Military Wiki
Advertisement

The following is a list of prisoner-of-war camps in the Soviet Union during World War II. The Soviet Union had not signed the Geneva convention in 1929.

On September 19, 1939, Lavrenty Beria (the People's Commissar for Internal Affairs) ordered Pyotr Soprunenko to set up the NKVD Administration for Affairs of Prisoners of War and Internees to manage camps for Polish prisoners. The following camps were established to hold members of the Polish Army:

  • Jukhnovo (rail station of Babynino),
  • Yuzhe (Talitsy),
  • Kozelsk,
  • Kozelshchyna,
  • Oranki,
  • Stolbnyi Island on Lake Seliger near Ostashkov,
  • Putyvl (rail station of Tetkino),
  • Starobelsk,
  • Vologod (rail station of Zaenikevo),
  • Gryazovets.

Sites where Poles were detained

  • Aktobe
  • Alma-Ata
  • Archangelsk
  • Ashmyany
  • Augustów[1]
  • Baranovichi
  • Berezhany
  • Berdychiv
  • Białystok[1]
  • Bibrka[1]
  • Boryslav[1]
  • Bratsk
  • Bryansk
  • Brest
  • Busk
  • Butyrka, Moscow
  • Ciechanowiec[1]
  • Chortkiv
  • Dobromildisambiguation needed[1]
  • Drohiczyn
  • Drohobych[1]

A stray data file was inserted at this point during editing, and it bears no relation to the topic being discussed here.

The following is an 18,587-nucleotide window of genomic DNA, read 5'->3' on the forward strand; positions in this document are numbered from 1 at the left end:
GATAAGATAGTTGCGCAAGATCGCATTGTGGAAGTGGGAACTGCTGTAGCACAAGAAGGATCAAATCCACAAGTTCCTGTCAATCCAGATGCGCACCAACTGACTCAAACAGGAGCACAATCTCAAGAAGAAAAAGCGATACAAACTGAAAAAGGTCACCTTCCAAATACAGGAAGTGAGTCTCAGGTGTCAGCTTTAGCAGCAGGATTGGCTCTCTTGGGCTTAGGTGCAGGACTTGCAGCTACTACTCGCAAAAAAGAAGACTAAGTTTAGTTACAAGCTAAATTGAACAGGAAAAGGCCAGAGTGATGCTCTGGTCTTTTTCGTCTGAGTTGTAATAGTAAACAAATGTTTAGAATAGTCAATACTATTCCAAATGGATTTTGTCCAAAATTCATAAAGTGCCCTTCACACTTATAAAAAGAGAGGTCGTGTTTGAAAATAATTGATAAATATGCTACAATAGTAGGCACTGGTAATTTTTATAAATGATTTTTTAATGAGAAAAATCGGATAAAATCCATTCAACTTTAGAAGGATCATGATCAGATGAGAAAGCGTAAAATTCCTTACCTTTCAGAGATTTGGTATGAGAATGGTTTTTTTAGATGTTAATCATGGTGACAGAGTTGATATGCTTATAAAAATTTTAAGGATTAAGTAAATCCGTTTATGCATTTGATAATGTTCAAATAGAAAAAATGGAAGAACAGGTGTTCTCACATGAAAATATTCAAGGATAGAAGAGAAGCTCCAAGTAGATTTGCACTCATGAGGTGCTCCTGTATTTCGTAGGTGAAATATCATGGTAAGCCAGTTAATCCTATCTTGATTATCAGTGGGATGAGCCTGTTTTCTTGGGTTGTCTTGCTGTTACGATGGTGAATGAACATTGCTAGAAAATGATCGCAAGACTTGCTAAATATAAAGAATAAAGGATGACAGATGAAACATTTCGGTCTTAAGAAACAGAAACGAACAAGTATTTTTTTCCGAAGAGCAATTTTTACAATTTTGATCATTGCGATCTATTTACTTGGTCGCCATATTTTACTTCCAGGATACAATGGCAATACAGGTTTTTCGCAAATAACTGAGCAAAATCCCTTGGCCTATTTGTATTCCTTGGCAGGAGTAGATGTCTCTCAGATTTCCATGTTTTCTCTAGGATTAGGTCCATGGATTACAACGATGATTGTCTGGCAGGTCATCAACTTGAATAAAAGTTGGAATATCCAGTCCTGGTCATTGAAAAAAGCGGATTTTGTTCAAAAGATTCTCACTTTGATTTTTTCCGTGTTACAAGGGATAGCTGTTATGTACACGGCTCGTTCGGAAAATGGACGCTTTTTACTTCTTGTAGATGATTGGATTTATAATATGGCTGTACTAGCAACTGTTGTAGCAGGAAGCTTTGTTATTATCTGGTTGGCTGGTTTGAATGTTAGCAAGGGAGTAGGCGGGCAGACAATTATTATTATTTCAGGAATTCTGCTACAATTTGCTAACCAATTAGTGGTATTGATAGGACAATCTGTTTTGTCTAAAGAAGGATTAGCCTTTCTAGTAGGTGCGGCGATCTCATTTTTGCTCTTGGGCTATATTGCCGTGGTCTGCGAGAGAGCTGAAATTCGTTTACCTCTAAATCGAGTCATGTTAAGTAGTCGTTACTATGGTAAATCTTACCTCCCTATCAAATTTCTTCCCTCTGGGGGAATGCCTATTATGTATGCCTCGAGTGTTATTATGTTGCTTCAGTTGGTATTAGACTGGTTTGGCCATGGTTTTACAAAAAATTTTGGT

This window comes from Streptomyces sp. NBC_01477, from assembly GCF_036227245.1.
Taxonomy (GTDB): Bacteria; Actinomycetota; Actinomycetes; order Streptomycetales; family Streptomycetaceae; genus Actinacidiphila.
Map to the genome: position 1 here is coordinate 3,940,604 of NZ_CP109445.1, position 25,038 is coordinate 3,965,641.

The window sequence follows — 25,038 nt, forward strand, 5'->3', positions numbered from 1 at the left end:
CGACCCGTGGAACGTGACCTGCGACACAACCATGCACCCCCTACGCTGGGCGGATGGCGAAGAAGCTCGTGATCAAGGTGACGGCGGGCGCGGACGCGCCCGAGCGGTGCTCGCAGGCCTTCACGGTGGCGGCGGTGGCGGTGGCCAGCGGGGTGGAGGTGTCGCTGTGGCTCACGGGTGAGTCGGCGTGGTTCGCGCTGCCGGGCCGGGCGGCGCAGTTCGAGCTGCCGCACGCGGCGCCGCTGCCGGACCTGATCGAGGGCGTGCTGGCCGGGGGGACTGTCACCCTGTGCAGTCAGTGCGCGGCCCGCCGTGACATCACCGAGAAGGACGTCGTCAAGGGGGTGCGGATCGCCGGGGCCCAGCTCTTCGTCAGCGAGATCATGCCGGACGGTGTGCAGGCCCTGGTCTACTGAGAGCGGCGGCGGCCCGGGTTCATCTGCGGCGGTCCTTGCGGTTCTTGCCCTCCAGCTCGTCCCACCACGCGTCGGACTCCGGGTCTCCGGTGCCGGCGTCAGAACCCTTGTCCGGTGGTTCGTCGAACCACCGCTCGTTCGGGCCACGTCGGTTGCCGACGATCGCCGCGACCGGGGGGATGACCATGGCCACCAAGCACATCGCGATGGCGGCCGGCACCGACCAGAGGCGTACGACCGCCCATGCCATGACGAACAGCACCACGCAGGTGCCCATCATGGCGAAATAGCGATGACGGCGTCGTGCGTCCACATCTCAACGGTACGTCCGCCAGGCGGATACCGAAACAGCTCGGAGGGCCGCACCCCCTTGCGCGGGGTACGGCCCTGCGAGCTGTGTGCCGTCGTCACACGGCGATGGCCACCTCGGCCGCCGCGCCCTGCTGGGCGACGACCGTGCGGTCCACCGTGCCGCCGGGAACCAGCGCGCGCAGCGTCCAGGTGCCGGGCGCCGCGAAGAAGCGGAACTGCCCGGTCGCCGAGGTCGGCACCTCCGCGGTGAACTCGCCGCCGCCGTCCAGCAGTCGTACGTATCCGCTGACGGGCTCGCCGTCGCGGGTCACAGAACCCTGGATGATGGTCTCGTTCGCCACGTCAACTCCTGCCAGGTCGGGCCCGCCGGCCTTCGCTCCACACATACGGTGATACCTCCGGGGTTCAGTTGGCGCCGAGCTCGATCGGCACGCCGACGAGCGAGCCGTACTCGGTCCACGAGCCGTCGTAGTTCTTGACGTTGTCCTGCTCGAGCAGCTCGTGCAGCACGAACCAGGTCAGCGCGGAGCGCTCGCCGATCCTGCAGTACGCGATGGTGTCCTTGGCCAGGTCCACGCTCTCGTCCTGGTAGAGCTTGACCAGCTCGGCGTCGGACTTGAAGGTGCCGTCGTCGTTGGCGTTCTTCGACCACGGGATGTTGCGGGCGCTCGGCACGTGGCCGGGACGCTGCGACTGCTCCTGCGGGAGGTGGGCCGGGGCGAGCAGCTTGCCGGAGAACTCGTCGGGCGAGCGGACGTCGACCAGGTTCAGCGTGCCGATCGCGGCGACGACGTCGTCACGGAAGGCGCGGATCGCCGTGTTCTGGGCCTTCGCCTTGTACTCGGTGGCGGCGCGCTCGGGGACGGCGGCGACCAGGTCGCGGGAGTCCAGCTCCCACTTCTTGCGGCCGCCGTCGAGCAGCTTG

• Dubno[1]
  • Frunze
  • Głębokiedisambiguation needed
  • Gomel
  • Gorki
  • Horodok
  • Horodenka[1]
  • Hrodna
  • Igarka
  • Kalush[1]
  • Kamenets-Podolsky
  • Kamianka-Buzka
  • Kaunas
  • Karaganda
  • Kazan
  • Kharkov
  • Kiev
  • Kirov
  • Kobryn
  • Kolomyia
  • Komarnodisambiguation needed
  • Kovel
  • Kremenets
  • Kuybyshev
  • Kutaisi
  • Leningrad
  • Lida
  • Lviv[1]
  • Łomża
  • Lubyanka, Moscow
  • Lutsk
  • Magadan
  • Mykolaiv
  • Minsk
  • Maladzyechna
  • Murmansk
  • Nadvirna
  • Nyasvizh
  • Norilsk
  • Veliky Novgorod
  • Navahrudak
  • Novosibirsk
  • Odessa
  • Oleszyce[1]
  • Omsk
  • Orsk
  • Orsha
  • Ostroh
  • Pasieczna[1]
  • Pavlodar
  • Pechenizhyn
  • Perm
  • Petropavlovsk
  • Pinsk[1]
  • Pruzhany
  • Przemyśl
  • Peremyshliany
  • Pskov
  • Rostov-on-Don
  • Rivne
  • Rudky
  • Sambir[1]
  • Saratov
  • Sarny[1]
  • Siemiatycze
  • Slonim[1]
  • Smolensk
  • Stanyslaviv[1]
  • Stolin
  • Stolbcy
  • Stryi[1]
  • Sudova Vyshnia
  • Svencionys
  • Sverdlovsk
  • Tarnopol[1]
  • Tashkent
  • Tbilisi
  • Tobolsk
  • Tomsk
  • Uchta
  • Ufa
  • Uralsk
  • Valozhyn
  • Vileyka
  • Vilnius
  • Vinnytsia
  • Vitebsk
  • Volkovysk
  • Volodymyr-Volynskyi
  • Vorkuta
  • Voronezh
  • Yakutsk
  • Yavoriv
  • Zalischyky
  • Zhovkva
  • Zhydachiv
  • Zhytomyr
  • Zolochiv

Notes

External links

This page uses Creative Commons Licensed content from Wikipedia (view authors).
Advertisement